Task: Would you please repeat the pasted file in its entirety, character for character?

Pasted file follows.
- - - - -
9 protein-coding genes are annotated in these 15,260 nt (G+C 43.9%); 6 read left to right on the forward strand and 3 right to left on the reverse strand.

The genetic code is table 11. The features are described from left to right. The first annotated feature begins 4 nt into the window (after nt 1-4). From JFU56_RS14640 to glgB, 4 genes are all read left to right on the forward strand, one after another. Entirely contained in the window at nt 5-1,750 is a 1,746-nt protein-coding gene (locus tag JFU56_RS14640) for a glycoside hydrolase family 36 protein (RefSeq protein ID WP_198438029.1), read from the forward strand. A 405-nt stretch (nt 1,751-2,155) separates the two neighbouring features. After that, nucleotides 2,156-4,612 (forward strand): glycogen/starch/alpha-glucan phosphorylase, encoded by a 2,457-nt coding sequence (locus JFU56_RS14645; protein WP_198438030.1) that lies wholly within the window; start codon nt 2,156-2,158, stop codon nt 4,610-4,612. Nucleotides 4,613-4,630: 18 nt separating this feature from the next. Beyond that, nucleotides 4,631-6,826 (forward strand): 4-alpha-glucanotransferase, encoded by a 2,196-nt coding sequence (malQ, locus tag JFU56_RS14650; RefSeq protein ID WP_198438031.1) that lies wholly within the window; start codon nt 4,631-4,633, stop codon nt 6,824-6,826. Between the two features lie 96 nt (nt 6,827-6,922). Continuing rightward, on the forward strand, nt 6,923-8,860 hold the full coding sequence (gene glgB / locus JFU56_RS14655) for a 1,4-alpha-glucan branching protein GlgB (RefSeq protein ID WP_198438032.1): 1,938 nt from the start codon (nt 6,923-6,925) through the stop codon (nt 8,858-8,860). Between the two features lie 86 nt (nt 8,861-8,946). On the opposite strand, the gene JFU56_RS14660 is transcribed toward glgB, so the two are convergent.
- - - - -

9 protein-coding genes are annotated in these 15,260 nt (G+C 43.9%); 6 read left to right on the forward strand and 3 right to left on the reverse strand.

The genetic code is table 11. The features are described from left to right. The first annotated feature begins 4 nt into the window (after nt 1-4). From JFU56_RS14640 to glgB, 4 genes are all read left to right on the forward strand, one after another. Entirely contained in the window at nt 5-1,750 is a 1,746-nt protein-coding gene (locus tag JFU56_RS14640) for a glycoside hydrolase family 36 protein (RefSeq protein ID WP_198438029.1), read from the forward strand. A 405-nt stretch (nt 1,751-2,155) separates the two neighbouring features. After that, nucleotides 2,156-4,612 (forward strand): glycogen/starch/alpha-glucan phosphorylase, encoded by a 2,457-nt coding sequence (locus JFU56_RS14645; protein WP_198438030.1) that lies wholly within the window; start codon nt 2,156-2,158, stop codon nt 4,610-4,612. Nucleotides 4,613-4,630: 18 nt separating this feature from the next. Beyond that, nucleotides 4,631-6,826 (forward strand): 4-alpha-glucanotransferase, encoded by a 2,196-nt coding sequence (malQ, locus tag JFU56_RS14650; RefSeq protein ID WP_198438031.1) that lies wholly within the window; start codon nt 4,631-4,633, stop codon nt 6,824-6,826. Between the two features lie 96 nt (nt 6,827-6,922). Continuing rightward, on the forward strand, nt 6,923-8,860 hold the full coding sequence (gene glgB / locus JFU56_RS14655) for a 1,4-alpha-glucan branching protein GlgB (RefSeq protein ID WP_198438032.1): 1,938 nt from the start codon (nt 6,923-6,925) through the stop codon (nt 8,858-8,860). Between the two features lie 86 nt (nt 8,861-8,946). On the opposite strand, the gene JFU56_RS14660 is transcribed toward glgB, so the two are convergent.